12 03 2008

CabrilloCabrillo with added infoUnited States, Scott 2704, 1992, 22mm x 38mm
The design depicts the 16th century Spanish-Portuguese explorer Juan Rodríguez Cabrillo wearing a breastplate and a helmet in the Morion style backed by a galleon and the outline of the California coast near San Diego. I am showing it here both as a traditional plate block of 4 and as a strip of 3 with attached selvage, which reads:

On September 28, 1542, explorers representing Spain landed at San Diego Bay, California.

Juan Rodríguez Cabrillo led the expedition. He named the area San Miguel and claimed it for Spain.

If he was Portuguese as many believe, his name would be spelled João Rodrigues Cabrilho.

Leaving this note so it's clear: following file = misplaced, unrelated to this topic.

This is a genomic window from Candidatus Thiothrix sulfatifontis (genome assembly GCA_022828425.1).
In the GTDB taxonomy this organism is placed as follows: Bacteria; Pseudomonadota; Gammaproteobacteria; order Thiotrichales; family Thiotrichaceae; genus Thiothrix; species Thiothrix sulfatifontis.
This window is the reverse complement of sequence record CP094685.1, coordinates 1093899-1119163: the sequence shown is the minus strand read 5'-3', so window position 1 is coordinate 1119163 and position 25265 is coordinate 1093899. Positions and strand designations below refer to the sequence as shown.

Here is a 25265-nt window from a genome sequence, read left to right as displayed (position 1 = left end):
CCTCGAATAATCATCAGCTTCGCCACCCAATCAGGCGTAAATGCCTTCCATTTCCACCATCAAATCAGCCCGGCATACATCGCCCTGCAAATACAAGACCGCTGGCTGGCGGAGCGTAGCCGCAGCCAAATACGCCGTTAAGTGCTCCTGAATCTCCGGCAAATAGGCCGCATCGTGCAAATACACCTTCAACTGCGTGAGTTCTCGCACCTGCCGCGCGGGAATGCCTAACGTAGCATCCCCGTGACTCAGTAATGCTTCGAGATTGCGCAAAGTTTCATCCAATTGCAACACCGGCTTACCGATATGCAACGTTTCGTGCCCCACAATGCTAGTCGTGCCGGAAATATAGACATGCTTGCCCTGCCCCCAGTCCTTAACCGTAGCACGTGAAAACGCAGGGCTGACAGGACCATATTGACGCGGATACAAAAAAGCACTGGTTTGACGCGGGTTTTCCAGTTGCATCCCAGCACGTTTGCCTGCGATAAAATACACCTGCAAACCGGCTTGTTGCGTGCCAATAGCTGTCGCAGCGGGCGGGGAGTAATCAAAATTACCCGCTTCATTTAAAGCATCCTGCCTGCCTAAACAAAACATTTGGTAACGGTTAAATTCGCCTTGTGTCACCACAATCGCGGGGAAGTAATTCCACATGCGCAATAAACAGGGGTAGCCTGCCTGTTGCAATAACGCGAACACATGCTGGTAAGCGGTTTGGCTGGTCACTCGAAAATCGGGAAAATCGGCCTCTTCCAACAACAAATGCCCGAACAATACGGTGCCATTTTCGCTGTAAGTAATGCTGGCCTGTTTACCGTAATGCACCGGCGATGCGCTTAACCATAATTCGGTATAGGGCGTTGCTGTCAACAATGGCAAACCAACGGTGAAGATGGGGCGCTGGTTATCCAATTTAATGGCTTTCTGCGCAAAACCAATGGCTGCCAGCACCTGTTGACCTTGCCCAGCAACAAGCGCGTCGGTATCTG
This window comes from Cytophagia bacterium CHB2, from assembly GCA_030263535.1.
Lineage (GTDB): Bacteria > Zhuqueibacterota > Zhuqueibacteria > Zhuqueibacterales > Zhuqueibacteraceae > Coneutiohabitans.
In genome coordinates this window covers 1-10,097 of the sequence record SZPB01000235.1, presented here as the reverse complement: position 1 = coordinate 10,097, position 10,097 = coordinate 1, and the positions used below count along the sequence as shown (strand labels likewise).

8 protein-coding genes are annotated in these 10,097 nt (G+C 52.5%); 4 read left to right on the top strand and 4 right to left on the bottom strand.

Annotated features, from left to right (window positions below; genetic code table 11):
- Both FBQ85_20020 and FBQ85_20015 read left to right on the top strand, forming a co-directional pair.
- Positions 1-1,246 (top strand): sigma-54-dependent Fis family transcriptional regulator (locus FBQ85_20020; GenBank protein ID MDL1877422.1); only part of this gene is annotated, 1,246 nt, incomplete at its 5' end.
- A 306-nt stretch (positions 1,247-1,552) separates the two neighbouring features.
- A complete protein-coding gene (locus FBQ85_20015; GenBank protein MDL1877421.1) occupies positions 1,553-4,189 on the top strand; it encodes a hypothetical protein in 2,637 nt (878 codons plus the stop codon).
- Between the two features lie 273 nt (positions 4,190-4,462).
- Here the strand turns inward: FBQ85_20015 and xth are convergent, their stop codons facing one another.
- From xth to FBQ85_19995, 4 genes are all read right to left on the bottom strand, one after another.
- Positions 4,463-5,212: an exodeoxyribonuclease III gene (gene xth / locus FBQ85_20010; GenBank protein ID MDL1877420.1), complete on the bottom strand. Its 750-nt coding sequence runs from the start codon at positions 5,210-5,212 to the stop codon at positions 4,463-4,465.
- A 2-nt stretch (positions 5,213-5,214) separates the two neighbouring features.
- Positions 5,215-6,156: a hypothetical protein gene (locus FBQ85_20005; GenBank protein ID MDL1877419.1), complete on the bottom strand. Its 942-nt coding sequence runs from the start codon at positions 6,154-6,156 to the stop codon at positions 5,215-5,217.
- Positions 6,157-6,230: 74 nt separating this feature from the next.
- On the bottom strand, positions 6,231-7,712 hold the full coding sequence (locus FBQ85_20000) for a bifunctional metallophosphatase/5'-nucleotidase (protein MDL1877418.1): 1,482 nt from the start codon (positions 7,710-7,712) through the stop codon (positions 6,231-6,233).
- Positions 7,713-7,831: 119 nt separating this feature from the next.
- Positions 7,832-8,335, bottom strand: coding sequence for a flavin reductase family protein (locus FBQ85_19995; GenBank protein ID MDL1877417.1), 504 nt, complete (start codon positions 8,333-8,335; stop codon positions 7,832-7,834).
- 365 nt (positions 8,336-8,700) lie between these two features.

The plate block just has registration numbers along the edge. The map content is pretty minimal, lacking labels definitively identifying the location within California.

For me the main interest in this issue is not so much the map but the portrait. Cabrillo is tan, virile, visionary. He looks like Jonathan Frakes in costume and makeup. To me he looks nothing at all like his portrait, making me suspect that some parties in the office of the U.S. Postmaster General of sexing up this subject to entice the collecting public. This is perhaps not a bad thing in itself, just a bit of warning on using philately as a source of historical fact.

The other point of interest for me is the street name mentioned in the Wikipedia article. Convienently, this fellow’s last name falls nicely in the alphabetic sequence of the avenues out near where I grew up in San FranciscoAnza, Balboa, Cabrillo up in the Richmond district up against Golden Gate Park, down through the Sunset including Santiago where my parents still live, all the way down to Wawona and Yorba. Not all of these were featured on postage stamps, of course.




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